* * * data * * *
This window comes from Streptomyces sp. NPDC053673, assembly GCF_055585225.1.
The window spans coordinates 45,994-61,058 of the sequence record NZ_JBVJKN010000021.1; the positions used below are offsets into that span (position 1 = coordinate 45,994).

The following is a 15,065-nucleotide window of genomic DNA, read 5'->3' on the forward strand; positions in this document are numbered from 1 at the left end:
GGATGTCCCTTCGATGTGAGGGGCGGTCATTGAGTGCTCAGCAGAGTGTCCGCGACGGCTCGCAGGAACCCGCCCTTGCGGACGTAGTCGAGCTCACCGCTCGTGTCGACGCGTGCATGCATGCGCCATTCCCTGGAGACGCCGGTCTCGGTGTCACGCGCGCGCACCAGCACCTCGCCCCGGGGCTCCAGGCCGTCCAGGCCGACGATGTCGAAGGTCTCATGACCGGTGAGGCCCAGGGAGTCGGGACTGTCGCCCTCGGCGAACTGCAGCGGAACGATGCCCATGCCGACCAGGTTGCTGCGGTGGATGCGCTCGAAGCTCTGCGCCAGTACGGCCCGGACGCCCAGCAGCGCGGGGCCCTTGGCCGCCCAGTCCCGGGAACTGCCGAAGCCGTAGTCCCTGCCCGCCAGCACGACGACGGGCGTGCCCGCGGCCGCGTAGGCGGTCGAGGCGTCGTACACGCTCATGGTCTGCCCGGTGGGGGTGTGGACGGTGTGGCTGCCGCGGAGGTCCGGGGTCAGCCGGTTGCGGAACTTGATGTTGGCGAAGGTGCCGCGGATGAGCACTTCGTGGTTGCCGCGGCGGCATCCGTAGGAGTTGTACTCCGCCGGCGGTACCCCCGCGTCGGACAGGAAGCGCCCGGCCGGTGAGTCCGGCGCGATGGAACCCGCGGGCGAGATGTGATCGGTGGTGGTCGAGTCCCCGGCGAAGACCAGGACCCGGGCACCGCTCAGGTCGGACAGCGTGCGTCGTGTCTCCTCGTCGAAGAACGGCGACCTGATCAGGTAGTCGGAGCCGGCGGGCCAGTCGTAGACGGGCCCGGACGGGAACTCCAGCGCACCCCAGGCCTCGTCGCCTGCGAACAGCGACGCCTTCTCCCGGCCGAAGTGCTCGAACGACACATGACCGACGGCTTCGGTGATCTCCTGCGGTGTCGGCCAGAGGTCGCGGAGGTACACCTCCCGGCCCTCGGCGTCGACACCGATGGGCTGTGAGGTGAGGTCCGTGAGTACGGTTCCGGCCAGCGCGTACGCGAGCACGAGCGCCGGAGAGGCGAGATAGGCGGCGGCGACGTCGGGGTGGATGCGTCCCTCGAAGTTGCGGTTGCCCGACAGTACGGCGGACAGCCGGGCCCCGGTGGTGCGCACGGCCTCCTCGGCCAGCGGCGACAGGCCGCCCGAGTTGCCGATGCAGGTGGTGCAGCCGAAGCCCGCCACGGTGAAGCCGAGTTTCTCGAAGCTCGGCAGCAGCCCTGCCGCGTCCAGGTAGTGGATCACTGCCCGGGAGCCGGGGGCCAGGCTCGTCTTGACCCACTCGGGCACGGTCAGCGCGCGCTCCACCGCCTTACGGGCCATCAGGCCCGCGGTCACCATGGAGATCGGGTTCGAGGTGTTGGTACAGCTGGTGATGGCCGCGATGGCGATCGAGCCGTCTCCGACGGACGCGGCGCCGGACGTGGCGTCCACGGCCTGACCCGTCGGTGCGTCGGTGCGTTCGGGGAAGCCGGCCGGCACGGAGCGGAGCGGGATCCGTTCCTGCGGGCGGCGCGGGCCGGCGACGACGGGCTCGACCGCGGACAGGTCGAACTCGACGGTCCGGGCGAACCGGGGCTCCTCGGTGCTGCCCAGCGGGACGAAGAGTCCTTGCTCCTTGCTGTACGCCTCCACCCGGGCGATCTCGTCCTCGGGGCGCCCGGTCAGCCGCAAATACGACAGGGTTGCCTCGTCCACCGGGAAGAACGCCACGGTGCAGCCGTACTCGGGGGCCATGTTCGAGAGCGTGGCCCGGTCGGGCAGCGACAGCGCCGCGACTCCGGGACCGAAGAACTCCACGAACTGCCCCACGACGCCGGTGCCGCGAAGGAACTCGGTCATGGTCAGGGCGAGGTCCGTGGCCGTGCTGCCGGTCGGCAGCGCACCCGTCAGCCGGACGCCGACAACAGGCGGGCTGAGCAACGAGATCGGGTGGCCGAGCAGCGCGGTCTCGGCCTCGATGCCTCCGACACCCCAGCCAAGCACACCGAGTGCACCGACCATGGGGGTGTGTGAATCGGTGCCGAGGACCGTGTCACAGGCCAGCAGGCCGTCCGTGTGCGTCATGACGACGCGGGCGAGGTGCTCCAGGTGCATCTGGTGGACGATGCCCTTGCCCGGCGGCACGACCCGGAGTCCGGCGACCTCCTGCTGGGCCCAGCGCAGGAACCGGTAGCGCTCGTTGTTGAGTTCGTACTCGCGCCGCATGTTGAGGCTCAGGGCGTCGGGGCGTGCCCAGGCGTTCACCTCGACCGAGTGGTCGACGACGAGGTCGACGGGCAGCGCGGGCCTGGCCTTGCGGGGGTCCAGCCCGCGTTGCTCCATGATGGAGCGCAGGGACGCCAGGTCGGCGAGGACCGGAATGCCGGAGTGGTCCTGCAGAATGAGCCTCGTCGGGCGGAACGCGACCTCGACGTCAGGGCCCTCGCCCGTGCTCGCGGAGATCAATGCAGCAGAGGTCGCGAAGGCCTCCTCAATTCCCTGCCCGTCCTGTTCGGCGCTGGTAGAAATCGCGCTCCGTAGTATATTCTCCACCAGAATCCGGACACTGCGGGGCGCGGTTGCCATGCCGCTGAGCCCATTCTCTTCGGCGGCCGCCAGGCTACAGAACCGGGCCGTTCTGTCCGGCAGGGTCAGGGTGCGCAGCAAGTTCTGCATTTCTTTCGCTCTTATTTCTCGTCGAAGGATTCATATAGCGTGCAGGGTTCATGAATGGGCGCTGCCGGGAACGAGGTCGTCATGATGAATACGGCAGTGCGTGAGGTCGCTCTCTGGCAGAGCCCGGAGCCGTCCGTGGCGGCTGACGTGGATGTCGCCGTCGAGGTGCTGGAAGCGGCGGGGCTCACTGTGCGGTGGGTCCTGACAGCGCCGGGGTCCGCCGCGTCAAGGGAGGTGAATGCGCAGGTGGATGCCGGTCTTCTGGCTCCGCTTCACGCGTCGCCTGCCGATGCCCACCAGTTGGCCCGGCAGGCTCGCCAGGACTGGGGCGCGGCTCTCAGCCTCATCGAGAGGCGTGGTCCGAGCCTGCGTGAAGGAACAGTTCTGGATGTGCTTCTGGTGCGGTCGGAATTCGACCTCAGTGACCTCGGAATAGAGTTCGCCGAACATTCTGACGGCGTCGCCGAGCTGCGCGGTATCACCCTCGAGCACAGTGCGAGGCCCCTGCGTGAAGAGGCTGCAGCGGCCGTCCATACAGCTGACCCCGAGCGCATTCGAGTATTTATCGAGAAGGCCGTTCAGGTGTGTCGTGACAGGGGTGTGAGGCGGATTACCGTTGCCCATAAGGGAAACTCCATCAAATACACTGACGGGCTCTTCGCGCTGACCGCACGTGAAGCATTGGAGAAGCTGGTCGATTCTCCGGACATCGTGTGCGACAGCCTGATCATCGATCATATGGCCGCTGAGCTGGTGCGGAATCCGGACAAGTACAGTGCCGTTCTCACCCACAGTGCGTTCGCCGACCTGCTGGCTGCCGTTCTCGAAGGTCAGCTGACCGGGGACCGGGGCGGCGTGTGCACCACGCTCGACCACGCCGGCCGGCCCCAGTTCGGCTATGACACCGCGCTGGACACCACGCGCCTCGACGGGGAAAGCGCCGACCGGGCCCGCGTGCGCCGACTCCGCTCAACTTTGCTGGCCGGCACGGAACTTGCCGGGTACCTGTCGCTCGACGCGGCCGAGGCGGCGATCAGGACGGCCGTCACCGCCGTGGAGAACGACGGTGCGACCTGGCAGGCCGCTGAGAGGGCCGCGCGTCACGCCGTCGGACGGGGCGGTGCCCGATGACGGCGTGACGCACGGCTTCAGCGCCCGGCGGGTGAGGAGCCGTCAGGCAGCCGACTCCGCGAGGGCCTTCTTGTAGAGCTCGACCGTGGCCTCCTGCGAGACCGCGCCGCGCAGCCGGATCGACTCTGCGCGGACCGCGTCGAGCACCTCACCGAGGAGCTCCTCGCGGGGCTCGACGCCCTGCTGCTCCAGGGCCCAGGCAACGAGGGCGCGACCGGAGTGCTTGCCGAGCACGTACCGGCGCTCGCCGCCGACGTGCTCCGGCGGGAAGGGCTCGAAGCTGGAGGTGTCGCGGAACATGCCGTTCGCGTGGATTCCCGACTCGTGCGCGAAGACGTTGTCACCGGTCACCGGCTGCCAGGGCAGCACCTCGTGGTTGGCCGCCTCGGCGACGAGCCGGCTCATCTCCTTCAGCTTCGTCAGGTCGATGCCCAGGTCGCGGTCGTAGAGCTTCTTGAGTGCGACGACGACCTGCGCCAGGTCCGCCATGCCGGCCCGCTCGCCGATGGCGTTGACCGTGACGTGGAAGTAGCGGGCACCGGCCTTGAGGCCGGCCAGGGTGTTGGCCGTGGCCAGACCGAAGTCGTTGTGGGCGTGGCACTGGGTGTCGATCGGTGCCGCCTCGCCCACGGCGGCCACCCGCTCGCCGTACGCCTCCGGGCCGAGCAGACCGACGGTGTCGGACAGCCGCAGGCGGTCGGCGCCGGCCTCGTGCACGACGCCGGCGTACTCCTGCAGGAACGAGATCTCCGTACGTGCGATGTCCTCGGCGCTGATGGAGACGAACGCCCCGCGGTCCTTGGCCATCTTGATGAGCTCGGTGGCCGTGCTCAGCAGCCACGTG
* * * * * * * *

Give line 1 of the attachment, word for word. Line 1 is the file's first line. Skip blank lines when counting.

This window comes from Streptomyces sp. NPDC053673, assembly GCF_055585225.1.